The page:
Wednesday, 24 March 2010

Slippery Meaning

What do things mean? Humpty Dumpty said that things meant just whatever he said they did, no more, no less. If I utter a phrase, is my intention relevant to the meaning of the words or do they have independent meaning as they swim around in our common lexical pool? Is there a common pool? Wittgenstein talked of, ‘The familiar face of a word, the feeling that it has assimilated its meaning into itself, that it is a likeness of its meaning’ [Philosophy of Psychology – A Fragment xi §294 (1953 / 2009) Wiley-Blackwell, Chichester, UK].

Anyone familiar with the first (Anscombe and Rhees) translations of Wittgenstein’s Philosophical Investigations will know that seltsam and merkwürdig are translated as queer, whereas the latest revision to Anscombe's text by Hacker and Schulte give odd, strange, and curious for the former and remarkable, strange, curious or extraordinary for the latter, depending on context. Now I know that Grice talks about intentional meaning within a 'linguistic community', but that notwithstanding, I should have thought that it ought to be possible to translate from one tongue to another without significant loss (or change) of meaning - otherwise where does meaning lie at all?

A case in point is the novel by the Dane, Peter Høeg, which I read (in English) some years ago - and which I found unsatisfactory in many ways. I suspect because it was literature in translation. The original title is Frøken Smillas Fornemmelse for Sne. The UK version was rendered as Miss Smilla's Feeling for Snow but in America as Smilla's Sense of Snow. Why should translation be at the cost of nuance?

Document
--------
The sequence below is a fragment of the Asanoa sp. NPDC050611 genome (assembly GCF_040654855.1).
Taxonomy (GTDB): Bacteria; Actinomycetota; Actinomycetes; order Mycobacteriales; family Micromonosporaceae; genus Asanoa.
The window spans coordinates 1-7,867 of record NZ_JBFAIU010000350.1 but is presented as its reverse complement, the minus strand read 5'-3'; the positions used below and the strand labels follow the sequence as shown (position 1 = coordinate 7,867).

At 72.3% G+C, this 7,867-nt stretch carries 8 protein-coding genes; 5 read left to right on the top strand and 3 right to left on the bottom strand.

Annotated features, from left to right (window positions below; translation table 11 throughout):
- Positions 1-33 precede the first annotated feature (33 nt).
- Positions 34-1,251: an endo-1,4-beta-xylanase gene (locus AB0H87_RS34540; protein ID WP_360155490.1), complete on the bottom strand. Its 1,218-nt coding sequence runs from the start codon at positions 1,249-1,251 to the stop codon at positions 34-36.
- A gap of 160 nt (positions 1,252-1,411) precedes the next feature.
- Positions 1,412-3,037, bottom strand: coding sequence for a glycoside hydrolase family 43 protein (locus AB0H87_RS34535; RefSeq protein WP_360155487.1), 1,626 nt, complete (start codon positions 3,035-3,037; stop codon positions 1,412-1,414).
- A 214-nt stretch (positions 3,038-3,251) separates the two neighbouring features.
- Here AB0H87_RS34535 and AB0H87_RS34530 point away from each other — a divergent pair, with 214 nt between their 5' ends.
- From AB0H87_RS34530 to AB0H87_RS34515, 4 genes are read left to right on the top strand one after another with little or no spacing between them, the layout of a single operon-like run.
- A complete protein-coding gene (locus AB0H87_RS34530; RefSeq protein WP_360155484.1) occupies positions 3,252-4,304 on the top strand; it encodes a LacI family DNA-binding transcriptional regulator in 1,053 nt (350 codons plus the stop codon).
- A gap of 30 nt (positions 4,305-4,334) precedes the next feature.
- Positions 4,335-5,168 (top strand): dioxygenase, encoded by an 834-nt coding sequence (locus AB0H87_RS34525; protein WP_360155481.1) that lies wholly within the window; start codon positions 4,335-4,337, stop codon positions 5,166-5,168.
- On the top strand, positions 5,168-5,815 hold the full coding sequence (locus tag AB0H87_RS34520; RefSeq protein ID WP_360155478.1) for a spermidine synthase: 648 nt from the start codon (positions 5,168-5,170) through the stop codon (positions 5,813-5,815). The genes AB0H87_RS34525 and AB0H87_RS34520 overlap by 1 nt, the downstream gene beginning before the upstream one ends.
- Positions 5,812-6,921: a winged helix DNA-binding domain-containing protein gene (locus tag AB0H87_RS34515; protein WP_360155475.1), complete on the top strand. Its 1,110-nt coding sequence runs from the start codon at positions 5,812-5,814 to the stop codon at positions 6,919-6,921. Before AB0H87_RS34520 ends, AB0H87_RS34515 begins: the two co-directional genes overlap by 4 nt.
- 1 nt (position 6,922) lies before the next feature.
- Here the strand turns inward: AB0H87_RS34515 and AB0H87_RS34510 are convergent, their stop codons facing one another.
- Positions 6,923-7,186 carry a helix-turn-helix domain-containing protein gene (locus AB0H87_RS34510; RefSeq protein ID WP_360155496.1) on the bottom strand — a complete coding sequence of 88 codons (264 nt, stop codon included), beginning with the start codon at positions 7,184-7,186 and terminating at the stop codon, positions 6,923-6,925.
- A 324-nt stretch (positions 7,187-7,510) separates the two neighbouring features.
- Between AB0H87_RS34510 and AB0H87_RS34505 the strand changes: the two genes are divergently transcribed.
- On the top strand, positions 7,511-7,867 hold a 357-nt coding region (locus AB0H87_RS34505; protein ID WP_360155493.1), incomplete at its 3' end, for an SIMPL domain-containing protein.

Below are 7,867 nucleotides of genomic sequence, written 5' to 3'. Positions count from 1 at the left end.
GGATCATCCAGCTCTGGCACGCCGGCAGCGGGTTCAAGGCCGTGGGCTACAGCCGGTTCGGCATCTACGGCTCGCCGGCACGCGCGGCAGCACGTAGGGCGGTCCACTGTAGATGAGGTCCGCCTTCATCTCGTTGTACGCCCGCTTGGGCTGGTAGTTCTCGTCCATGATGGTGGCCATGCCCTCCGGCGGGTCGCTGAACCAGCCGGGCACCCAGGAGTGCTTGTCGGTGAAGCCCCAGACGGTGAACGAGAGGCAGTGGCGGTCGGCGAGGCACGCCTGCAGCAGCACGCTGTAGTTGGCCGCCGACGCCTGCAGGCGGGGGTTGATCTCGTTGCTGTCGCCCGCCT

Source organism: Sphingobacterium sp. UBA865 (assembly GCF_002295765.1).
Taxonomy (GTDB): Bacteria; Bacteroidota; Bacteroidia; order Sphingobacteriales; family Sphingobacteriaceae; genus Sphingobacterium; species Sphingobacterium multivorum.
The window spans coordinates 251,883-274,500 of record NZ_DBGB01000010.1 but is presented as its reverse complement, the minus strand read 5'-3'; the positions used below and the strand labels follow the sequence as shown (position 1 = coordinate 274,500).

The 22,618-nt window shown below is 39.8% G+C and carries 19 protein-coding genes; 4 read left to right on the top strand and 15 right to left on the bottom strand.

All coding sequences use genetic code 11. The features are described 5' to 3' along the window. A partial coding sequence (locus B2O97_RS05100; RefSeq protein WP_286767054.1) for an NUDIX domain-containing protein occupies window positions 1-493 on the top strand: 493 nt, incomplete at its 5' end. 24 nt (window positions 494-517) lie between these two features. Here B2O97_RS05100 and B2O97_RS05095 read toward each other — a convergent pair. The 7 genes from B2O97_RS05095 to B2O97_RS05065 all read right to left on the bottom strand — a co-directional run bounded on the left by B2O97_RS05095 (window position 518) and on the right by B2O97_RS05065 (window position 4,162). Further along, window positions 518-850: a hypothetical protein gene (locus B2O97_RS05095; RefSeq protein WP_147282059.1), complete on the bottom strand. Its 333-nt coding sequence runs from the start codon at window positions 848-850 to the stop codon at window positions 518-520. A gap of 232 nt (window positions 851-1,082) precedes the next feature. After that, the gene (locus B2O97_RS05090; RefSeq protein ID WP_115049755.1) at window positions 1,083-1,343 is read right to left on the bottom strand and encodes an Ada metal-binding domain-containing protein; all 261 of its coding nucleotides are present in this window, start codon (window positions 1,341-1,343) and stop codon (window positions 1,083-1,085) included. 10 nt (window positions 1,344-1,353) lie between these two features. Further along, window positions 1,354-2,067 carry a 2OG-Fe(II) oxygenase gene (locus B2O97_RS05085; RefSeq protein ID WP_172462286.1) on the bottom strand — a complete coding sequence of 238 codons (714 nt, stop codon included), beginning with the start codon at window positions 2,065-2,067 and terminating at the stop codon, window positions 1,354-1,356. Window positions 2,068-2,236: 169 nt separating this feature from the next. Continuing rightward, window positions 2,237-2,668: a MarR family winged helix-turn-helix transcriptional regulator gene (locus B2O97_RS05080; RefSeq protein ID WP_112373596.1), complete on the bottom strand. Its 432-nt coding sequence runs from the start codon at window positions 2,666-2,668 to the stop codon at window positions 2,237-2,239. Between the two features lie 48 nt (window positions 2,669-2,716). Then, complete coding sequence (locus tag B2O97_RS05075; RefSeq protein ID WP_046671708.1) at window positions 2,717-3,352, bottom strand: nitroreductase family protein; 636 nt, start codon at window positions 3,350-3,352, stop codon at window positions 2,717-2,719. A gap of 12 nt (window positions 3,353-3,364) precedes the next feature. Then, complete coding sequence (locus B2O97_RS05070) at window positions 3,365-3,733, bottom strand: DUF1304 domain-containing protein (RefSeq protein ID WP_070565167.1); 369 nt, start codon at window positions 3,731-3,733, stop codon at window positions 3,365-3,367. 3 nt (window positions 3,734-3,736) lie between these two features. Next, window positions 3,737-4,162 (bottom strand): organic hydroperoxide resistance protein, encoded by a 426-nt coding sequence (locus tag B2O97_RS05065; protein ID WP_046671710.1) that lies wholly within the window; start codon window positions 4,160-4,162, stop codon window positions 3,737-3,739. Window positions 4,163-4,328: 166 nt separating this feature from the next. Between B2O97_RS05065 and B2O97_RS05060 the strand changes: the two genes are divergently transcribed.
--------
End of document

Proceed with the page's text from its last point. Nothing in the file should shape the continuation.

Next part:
Eric Baum, building on the ‘mind-as-metaphor’ hypothesis of Lakoff and Johnson in What is Thought? [2004, MIT Press, Cambridge, MA] describes how we use spatial orientation in our metaphorical descriptions of the ‘world’. For example, ‘up’ and ‘down’ regarding our moods. ‘I’m sinking into depression’. We use a conduit metaphor, for example, ‘the meaning is in the words’. But even simple prepositions are slippery. Lakoff and Johnson claim that they have near universal meaning when applied to these spatial metaphors, but do they? I have a small (and essential!) book for Welsh learners called Pa Arddodiad? [Which Preposition?] And it is essential because a straight translation of an English prepositional use (according to dictionary definition) does not always (or even often) lead to the correct prepositional use in Welsh. An example; ‘at the door’ is, in Welsh ‘wrth y drws’, but the preposition ‘wrth’ means, variously, ‘by’, ‘with’ or ‘to’, but not ‘at’. So, there is a slightly fuzzy concept of ‘someone being proximate to the door’ which has slightly different nuances from language to language. It leads one to question whether ‘languages’ are even natural kinds at all, or whether they are as slippery as the biological concept of ‘species’.

Image: Wittgenstein © Tom Tomos 2010

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